The novel literally maintains a fine balance between the stories of the four protagonists who meet at one point of the book, during and after which their lives are altered beyond imaginable ways but mostly ending up at heartbreaking crossroads. At first comes Dina Shroff, a girl based in the then Bombay in a well-to-do Parsi family. Her narrative revolves mainly around her family who was shattered by the passing away of her father which culminates in her mean brother, with his hypocritical ideals, taking the control of the house. This finally leads to an abrupt end to Dina’s education. Later, she meets Rustom Dalal and turns into Mrs. Dina Dalal as she is known throughout the rest of the story. Her husband, who is too good to be real, dies in a freak hit-and-run accident at the night of their third wedding anniversary, which leaves a traumatized Dina behind. She was determined enough for a young widow to say an outright no to a second marriage and to refuse a place under her brother’s roof, probably ending up as an unpaid servant for life! But instead she strived to fend for herself with help from one of her childhood friends.

Parting with Dina’s narrative for now, the pages take us to “In a village by a river” where we are introduced to Ishvar, Narayan, later Om and the story of their ancestors. This area of the book is ostensibly nothing but a tale of woe sometimes taking on a harsher version reducing us to tears. It deals with the caste system and the outrageous brutality of the loathsome landlords who deserve to be ripped apart. The effectual and overpowering account rendered by Rohinton Mistry in his fluid flow of language enrages the reader to act against the despicable acts of the so-called upper caste men upon the destitute.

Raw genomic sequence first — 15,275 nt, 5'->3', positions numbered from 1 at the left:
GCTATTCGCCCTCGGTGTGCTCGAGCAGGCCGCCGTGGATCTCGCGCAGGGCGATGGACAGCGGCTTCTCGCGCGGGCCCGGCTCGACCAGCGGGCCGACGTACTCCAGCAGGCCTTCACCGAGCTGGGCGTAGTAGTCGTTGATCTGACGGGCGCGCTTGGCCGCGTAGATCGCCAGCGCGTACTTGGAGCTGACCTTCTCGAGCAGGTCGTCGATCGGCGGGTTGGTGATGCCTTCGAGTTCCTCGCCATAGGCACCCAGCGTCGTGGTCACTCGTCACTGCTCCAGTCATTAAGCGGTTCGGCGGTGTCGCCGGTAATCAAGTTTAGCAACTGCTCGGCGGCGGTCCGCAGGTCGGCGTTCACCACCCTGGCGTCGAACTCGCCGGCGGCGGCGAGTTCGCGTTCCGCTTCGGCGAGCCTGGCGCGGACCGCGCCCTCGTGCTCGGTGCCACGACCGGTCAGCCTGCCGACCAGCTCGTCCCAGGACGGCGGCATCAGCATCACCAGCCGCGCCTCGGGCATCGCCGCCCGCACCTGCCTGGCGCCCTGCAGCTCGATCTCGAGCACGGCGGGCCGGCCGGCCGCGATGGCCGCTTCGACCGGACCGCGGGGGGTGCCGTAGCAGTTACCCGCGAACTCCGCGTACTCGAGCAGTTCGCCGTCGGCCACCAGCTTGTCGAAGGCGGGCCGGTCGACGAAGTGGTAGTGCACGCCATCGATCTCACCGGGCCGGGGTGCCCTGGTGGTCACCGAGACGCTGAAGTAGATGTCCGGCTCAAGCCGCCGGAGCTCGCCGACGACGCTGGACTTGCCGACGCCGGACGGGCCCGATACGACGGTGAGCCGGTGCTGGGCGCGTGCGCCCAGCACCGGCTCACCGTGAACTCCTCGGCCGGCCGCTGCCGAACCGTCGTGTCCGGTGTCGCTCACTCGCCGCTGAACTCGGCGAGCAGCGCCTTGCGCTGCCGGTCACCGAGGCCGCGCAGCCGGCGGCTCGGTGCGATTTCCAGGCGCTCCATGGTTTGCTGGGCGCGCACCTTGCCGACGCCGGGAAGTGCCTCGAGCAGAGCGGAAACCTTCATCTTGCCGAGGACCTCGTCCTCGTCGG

Then again as life moves on, we move on to Maneck Kohlah, a boy leading quite a carefree life up in the mountains inhaling lungful of fresh, pure air each morning, absolutely oblivious to the lives down in the cities. In this part of the novel, we are treated to the frivolities of the families in the mountains, co-existing in complete harmony and wrapped up in their personal worlds of blithe. Ishvar and Om as tailors and Maneck as a paying guest find themselves at Dina’s house. Gradually they steer clear of their prejudices and make quite a company! But nothing too good stays for long. And so the merciless hands of fate unclenched apart their bonds of intimacy and friendship and strewed them across for their own destinies to devour them.

A Fine Balance does a lot of talk on the Internal Emergency declared in India during the setting of the novel. It does compel the reader to put your thinking cap on and frown. The author is visibly taking a harsh and cut-and –dried stand against the then Prime Minister, even making a complete mockery of her at one instance of the plot. But, all the same, the opinion whether biased or not all depends on the mindset of the reader. But one thing we can never deny is the fact that Rohinton Mistry has once again proved his sinuous style of unfolding the chronicles of the hoi polloi with such passion, rawness, simplicity and candor that it is next to impossible not to keep the pages turning and finally reach 614th page!

Reviwed by

Salini Johnson

Class: XI-A (Shift-I)